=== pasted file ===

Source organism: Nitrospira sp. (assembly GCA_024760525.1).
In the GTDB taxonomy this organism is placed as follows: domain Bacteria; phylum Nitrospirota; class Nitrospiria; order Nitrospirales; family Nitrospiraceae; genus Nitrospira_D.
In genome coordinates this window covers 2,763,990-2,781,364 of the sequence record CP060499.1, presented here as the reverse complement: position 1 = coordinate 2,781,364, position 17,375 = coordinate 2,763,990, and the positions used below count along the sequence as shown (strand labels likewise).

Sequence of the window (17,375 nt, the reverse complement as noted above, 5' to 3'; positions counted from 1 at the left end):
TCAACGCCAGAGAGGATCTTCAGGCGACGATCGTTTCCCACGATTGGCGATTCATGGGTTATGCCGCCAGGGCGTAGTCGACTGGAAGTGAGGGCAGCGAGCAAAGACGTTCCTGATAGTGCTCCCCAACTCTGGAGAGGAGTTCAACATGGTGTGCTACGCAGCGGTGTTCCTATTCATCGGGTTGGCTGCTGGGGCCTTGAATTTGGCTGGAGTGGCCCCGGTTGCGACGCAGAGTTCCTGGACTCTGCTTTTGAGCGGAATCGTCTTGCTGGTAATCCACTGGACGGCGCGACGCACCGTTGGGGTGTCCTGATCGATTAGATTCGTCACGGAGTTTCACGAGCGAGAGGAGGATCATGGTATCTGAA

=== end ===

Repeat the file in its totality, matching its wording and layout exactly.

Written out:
Source organism: Nitrospira sp. (assembly GCA_024760525.1).
In the GTDB taxonomy this organism is placed as follows: domain Bacteria; phylum Nitrospirota; class Nitrospiria; order Nitrospirales; family Nitrospiraceae; genus Nitrospira_D.
In genome coordinates this window covers 2,763,990-2,781,364 of the sequence record CP060499.1, presented here as the reverse complement: position 1 = coordinate 2,781,364, position 17,375 = coordinate 2,763,990, and the positions used below count along the sequence as shown (strand labels likewise).

Sequence of the window (17,375 nt, the reverse complement as noted above, 5' to 3'; positions counted from 1 at the left end):
TCAACGCCAGAGAGGATCTTCAGGCGACGATCGTTTCCCACGATTGGCGATTCATGGGTTATGCCGCCAGGGCGTAGTCGACTGGAAGTGAGGGCAGCGAGCAAAGACGTTCCTGATAGTGCTCCCCAACTCTGGAGAGGAGTTCAACATGGTGTGCTACGCAGCGGTGTTCCTATTCATCGGGTTGGCTGCTGGGGCCTTGAATTTGGCTGGAGTGGCCCCGGTTGCGACGCAGAGTTCCTGGACTCTGCTTTTGAGCGGAATCGTCTTGCTGGTAATCCACTGGACGGCGCGACGCACCGTTGGGGTGTCCTGATCGATTAGATTCGTCACGGAGTTTCACGAGCGAGAGGAGGATCATGGTATCTGAA